In-Depth

Weighing The Costs of Pay Parity for Houston’s Firefighters

Firefighters contend Proposition B is a matter of fairness. City leaders and police officers argue it would trigger a fiscal catastrophe.

Fire trucks

One of the biggest decisions facing Houston voters next month falls at the bottom of the ballot. Proposition B would require the city to start paying its firefighters the same as its police officers. The issue has driven a wedge between the firefighters and the mayor they once considered their ally.

“The city of Houston has had pay parity between the fire department and police department since 1975,” says Marty Lancton, president of the Houston Professional Fire Fighters Association. “That was broken by the ex-police chief and then-Mayor Lee Brown in 2001.”

Since then, the pay gap has grown wider under successive mayors. Houston is currently the largest city in the United States in which firefighters and police do not have pay parity. Lancton says his union campaigned hard for Mayor Sylvester Turner because they thought he’d change that.

“We had a longtime, 26-year friend in [then-State] Representative Sylvester Turner,” Lancton says. “We went out and we helped Mayor Turner get elected. We put 1,200 firefighters on the streets, block walked 75,000 homes, just so that we could get somebody that would equally value the service and sacrifice. Unfortunately, that’s not what happened.”

Turner spent much of his first two years as mayor working to overhaul the city’s pension system to keep Houston out of bankruptcy. The mayor argues all that work will be undone if Proposition B passes.

“You cannot add another $100 million to the bottom line under the revenue cap and expect to absorb this particular item,” Turner says.

Lancton says Turner is just trying to scare voters. He points to the Fiscal Year 2016 budget on the city’s website. It’s the last budget that includes a breakdown for the fire department’s payroll. The firefighters haven’t had a raise since.

“The mayor talks about a 20 percent base salary increase, 5 percent incentives,” Lancton says. “If you take what the mayor is out there telling the public, and you do the math, it’s nowhere near what the mayor is saying it costs.”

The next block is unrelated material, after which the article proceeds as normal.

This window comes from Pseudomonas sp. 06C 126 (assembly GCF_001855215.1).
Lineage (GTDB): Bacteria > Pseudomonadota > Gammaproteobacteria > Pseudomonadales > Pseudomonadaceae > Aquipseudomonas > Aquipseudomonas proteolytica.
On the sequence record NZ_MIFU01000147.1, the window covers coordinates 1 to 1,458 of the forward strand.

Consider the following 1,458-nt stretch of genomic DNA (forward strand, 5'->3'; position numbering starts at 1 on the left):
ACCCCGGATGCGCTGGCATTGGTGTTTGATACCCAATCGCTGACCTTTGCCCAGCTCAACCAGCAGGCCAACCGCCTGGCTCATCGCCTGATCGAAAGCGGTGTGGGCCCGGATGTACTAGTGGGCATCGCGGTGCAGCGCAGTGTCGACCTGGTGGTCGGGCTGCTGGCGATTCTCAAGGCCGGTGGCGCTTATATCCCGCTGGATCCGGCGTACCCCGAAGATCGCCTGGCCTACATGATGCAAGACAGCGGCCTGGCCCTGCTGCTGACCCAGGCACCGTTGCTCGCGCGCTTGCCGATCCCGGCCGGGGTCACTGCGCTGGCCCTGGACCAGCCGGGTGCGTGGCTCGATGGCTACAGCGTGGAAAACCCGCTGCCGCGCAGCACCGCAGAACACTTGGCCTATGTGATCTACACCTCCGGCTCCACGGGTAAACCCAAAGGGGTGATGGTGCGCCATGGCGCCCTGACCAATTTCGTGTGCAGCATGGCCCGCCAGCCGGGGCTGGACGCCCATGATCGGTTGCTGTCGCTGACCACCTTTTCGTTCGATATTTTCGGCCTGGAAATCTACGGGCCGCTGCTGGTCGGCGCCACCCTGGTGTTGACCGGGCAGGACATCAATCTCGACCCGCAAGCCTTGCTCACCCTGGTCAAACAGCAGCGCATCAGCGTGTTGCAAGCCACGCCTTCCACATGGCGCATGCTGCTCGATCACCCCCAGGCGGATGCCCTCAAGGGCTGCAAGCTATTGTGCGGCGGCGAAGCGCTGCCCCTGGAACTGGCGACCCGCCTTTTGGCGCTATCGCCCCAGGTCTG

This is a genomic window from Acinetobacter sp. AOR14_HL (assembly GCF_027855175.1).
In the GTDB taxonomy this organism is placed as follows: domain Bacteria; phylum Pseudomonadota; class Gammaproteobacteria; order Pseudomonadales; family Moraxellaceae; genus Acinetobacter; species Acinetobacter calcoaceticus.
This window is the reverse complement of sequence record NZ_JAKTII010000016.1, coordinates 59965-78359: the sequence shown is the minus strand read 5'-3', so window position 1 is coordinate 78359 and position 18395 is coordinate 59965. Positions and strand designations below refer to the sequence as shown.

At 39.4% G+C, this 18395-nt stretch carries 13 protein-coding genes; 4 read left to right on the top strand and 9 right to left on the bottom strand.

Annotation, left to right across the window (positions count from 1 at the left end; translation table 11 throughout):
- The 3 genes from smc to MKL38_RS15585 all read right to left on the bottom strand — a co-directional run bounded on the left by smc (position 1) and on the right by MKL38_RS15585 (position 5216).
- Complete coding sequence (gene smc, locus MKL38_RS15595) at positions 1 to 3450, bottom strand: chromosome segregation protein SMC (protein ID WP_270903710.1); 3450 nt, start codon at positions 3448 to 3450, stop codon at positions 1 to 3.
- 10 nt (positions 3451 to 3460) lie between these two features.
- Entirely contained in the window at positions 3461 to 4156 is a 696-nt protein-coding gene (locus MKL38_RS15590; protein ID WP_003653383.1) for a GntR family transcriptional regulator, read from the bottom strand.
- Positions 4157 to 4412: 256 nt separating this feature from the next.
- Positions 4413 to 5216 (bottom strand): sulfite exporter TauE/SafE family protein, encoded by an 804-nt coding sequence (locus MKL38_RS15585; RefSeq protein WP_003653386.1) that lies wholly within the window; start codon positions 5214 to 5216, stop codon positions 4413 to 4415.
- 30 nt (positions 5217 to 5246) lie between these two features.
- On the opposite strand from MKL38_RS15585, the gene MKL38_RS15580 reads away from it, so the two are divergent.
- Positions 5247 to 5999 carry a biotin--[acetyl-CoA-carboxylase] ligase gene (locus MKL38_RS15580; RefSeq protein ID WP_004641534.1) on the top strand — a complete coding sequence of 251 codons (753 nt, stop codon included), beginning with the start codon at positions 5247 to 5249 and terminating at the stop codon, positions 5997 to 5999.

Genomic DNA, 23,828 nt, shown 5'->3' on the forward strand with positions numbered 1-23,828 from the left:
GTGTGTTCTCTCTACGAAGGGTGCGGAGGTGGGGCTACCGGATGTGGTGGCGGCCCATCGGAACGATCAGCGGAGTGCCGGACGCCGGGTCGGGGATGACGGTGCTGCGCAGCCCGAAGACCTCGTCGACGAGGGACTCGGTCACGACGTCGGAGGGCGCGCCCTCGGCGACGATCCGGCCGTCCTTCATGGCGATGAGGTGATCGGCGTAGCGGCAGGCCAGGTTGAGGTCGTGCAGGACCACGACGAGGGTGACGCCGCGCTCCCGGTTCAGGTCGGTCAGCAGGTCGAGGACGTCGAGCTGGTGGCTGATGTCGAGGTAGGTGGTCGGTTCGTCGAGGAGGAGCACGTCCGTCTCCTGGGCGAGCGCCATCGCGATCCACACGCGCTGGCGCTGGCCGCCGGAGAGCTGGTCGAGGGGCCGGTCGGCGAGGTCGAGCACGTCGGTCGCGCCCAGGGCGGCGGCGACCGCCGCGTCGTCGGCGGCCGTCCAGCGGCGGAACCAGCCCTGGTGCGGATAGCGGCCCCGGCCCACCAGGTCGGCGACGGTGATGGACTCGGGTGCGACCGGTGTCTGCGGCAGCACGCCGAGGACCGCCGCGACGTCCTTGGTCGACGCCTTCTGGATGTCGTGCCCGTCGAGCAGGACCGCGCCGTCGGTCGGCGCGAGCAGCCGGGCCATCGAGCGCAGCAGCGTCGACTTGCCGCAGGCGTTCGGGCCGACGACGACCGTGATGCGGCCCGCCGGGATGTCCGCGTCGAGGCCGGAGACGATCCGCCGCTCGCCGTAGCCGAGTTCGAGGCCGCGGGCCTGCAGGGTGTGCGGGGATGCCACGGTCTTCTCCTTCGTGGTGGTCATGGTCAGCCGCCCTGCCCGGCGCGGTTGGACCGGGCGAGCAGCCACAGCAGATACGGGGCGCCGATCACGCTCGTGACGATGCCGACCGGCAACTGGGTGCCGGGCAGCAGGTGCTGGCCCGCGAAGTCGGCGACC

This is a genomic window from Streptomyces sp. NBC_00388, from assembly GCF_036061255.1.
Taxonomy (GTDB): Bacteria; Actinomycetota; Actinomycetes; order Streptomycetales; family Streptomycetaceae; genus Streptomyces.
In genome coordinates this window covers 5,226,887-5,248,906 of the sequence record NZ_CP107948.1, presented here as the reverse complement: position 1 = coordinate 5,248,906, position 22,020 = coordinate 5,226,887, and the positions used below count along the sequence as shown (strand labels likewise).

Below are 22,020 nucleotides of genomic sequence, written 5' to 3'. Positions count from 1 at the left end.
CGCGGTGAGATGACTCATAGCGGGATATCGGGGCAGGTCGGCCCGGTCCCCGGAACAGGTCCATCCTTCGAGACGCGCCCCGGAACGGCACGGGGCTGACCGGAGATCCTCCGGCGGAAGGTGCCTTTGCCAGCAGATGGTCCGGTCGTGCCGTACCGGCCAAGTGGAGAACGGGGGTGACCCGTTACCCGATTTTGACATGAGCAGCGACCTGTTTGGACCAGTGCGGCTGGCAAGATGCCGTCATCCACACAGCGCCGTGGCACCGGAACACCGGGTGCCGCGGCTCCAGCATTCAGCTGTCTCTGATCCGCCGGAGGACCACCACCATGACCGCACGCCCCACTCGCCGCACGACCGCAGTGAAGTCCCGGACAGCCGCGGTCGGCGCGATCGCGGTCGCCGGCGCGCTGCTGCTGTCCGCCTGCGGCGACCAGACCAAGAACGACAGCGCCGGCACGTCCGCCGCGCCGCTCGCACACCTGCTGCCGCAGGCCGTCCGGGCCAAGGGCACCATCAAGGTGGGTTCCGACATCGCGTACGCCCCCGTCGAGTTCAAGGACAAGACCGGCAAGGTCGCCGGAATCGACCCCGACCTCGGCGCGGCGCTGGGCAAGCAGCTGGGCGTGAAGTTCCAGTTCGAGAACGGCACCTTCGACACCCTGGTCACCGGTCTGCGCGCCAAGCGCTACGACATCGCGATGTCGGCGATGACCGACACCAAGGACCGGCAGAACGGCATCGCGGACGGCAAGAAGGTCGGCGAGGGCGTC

The City Controller’s office, which acts as Houston’s financial watchdog, prepared its own analysis. Controller Chris Brown presented it to the City Council earlier this month.

“We demonstrate the annualized cost due to pay parity could be as high as $85.1 million beginning in Fiscal Year 2020, and this $85 million does not include the proposed 7 percent raise for the Houston Police Department,” Brown said. Later that day, the council approved the raise negotiated with the police, driving up the projected cost of pay parity to more than $100 million a year.

The cost argument is a familiar one for Lee Adler of Cornell University’s School of Industrial and Labor Relations. Adler advises firefighter unions from upstate New York to Los Angeles.

“It just gets tiring to see these explanations advanced all over the country – north, south, east, and west – about why people who risk their lives every day are not entitled to get a wage that they believe they’re entitled to,” Adler says.

Jay Aiyer disagrees. Aiyer teaches public affairs at Texas Southern University and served as chief of staff to former Mayor Lee Brown. He says that concept of fairness must account for the changing nature of what firefighters do.

“About 85 percent of what [Houston firefighters] do now is EMT calls for service,” Aiyer says. “They spend as much time doing rescue work as they do fighting fires. So from a public safety perspective, they’ve changed dramatically. Police have largely stayed the same.”

That’s one reason Houston police oppose Proposition B as strongly as the firefighters support it.

“This is a self-imposed crisis on their part,” says Joe Gamaldi, president of the Houston Police Officers’ Union. “They voted down a 4 percent raise in 2014. They now refuse to accept a 9.5 percent raise from this mayor. So they have been treated fairly. They just refuse to accept the pay raises because they don’t want to take any concession.”

Both Mayor Turner and Controller Brown say the only way to meet pay parity will be to lay off thousands of city employees. That’s what worries Gamaldi the most.

“They’re going to have to lay off a minimum of 850 firefighters,” Gamaldi says, “and then they’re going to have to start laying off our cadets and our young police officers, and we simply cannot afford to lose a single police officer.”

Police officers and firefighters both have critical, life-saving roles in Houston, but voters will decide next month whether their pay should be equal.

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Andrew Schneider

Andrew Schneider

Politics and Government Reporter

Andrew heads Houston Public Media’s coverage of national, state, and local elections. He also reports on major policy issues before the Texas delegations in the U.S. House and Senate, as well as the Texas governorship, the state legislature, and county and city governments. Before taking up his current post, Andrew...

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